Excitement has been building for years around the idea of a potential Seattle Bikeshare system, with many pointing to our strong tourism sector, moderate weather and ranking as a top-10 U.S. cycle-commuting city. But one key question persists: Can a bikeshare system be implemented in our city, which has mandatory helmet laws? Helmet-sharing? That seems ludicrous, of course, but so does the odds that the kind of person who might rent a bike for a couple hours might just have a helmet tucked away in that purse, fanny-pack or man-bag.
Cyclists in Washington, D.C. who use Capital Bikeshare for their daily commutes are much less likely to wear helmets than commuters on their own bikes. That is the finding from an observational study conducted by Georgetown University School of Nursing & Health Studies (NHS) researchers that compares the rate of helmet use of casual and commuting Bikeshare riders with private cyclists. The research was published June 14 in the American Journal of Public Health.
Bike sharing is a popular option for transportation in the interest of personal fitness and environmental protection. Washington, D.C. is home to one of the largest bicycle sharing programs in the United States, Capital Bikeshare, and the concept has rapidly expanded to other cities, such as New York City and Chicago.
“Cycling is a healthy activity which both improves heart health and reduces air pollution, and we want to encourage it, but we also want to be sure riders are as protected as possible should they be in a crash,” explains John Kraemer, JD, MPH, assistant professor of health systems administration at NHS and the study’s lead author. “While Capital Bikeshare bicycles are designed to lower the risk of a crash occurring, with a lower center of gravity, heavier frame, lights, and reflective paint, helmets are essential for preventing serious injury in the event of a crash.” (Continue Reading: Seven of ten commuters using Capital Bikeshare forgo helmet use)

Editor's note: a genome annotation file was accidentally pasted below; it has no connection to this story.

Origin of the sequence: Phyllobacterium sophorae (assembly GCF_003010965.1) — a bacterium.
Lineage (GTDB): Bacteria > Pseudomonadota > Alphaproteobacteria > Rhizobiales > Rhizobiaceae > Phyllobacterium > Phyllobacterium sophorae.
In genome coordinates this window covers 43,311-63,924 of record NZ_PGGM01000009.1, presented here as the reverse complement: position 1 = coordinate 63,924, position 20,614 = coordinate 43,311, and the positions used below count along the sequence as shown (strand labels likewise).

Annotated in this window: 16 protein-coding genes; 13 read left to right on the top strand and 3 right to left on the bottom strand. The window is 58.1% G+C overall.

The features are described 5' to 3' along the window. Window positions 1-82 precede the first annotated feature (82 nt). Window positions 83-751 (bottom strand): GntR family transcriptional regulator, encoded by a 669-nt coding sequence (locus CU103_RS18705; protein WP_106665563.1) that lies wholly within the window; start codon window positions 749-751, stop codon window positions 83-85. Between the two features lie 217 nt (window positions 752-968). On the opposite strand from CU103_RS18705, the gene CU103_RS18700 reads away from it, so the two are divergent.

Nate was born and raised at the intersection of Seattle’s Central District and Capitol Hill neighborhoods. He earned his BA in History from Western Washington University but it was a summer in New York City that sparked a passion for urban planning, livability, development and transportation issues. He volunteered with the Downtown Renaissance Network in Bellingham and Futurewise (back when it was still 1000 Friends of Washington) in Seattle. He has worked for Downtown Seattle’s Metropolitan Improvement District (MID), the Seattle Monorail Project and since 2004, as a consultant for housing and health care non-profits, mortgage and commercial real estate companies, hospitality and aviation brands as well as government and consumer technology businesses. He is a former member of the Uptown Alliance where he briefly served as the Co-Chair of the Transportation Committee (in reality, more of an understudy to D. John Coney). An employee of Great City Nate is also a former board member and one of the organizations earliest volunteers. He has also served on the executive committee of the Leschi Community Council. He is a cycle commuter, occasional bus rider and resident of Eastlake.